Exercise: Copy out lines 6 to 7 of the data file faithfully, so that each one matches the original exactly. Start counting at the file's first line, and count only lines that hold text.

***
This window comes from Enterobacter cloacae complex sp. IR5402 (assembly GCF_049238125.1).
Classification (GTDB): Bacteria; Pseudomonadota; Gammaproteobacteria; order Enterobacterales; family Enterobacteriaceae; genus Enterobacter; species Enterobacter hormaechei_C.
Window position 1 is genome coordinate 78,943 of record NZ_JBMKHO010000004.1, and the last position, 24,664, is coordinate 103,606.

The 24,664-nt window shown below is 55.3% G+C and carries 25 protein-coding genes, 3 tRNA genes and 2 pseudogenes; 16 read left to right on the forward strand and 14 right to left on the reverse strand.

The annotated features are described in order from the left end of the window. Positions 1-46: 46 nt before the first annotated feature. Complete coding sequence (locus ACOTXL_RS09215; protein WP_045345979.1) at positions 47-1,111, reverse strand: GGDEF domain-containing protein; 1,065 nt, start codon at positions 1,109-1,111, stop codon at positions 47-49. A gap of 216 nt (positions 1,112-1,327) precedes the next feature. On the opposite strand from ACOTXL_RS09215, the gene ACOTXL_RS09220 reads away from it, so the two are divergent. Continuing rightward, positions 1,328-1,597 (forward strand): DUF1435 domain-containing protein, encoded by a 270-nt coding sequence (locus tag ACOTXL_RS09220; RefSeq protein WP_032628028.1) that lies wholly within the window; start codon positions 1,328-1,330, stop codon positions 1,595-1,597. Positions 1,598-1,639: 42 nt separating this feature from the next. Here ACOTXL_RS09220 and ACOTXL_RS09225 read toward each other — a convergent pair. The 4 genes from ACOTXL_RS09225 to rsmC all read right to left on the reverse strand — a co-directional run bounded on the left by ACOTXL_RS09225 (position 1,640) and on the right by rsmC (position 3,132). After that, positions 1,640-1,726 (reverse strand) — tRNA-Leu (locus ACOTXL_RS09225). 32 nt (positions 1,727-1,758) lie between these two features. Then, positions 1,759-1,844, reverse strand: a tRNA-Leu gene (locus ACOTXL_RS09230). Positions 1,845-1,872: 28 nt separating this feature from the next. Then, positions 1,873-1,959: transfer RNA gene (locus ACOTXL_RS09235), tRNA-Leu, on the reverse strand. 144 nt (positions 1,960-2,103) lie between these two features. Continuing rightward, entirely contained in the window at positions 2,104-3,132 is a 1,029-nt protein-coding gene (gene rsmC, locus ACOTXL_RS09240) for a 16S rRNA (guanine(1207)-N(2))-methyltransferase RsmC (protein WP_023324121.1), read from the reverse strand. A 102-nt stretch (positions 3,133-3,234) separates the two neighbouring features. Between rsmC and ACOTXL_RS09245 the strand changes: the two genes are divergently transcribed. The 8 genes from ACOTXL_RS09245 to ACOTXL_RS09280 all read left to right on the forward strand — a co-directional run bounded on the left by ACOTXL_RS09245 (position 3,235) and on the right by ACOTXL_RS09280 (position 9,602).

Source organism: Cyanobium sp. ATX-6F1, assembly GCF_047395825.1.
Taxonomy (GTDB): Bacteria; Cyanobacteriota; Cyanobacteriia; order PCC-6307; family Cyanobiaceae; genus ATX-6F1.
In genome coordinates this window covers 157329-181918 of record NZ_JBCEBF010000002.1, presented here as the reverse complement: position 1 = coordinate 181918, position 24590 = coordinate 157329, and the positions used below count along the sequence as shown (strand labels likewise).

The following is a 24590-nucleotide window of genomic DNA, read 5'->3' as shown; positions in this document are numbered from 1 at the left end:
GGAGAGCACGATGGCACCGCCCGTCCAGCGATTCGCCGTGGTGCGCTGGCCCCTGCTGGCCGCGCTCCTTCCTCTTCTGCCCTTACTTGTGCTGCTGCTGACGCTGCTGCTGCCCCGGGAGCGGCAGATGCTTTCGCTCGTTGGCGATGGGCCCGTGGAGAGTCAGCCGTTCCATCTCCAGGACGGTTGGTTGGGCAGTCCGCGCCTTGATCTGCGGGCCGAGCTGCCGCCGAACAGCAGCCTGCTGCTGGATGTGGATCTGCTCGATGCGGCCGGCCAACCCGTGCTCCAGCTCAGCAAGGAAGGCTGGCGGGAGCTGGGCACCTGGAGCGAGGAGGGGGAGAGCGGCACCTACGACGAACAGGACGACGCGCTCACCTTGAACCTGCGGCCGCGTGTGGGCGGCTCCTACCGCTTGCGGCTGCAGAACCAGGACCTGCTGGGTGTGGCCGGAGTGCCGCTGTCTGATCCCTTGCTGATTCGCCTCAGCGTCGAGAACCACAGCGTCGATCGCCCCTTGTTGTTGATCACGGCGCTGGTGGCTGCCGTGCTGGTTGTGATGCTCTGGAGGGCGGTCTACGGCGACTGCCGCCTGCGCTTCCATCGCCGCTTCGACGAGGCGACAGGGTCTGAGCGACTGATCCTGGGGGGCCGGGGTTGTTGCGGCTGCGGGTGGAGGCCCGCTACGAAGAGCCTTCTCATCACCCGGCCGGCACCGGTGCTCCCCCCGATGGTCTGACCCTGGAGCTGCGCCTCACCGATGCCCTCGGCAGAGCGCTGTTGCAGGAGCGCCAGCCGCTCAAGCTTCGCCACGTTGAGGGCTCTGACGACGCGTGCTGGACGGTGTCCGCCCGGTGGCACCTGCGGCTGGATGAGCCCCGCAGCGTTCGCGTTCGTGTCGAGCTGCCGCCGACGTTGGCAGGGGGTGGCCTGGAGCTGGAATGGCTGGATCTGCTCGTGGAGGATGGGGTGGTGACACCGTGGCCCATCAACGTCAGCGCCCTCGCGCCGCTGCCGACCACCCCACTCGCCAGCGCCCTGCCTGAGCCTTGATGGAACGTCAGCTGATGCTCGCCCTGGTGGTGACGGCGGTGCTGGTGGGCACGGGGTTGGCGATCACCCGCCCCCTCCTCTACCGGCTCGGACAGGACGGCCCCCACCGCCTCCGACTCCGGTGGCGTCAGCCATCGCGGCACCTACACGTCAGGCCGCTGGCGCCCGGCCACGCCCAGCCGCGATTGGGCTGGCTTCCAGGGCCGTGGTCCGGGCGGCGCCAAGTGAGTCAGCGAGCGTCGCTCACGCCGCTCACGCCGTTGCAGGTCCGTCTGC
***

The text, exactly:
Source organism: Cyanobium sp. ATX-6F1, assembly GCF_047395825.1.
Taxonomy (GTDB): Bacteria; Cyanobacteriota; Cyanobacteriia; order PCC-6307; family Cyanobiaceae; genus ATX-6F1.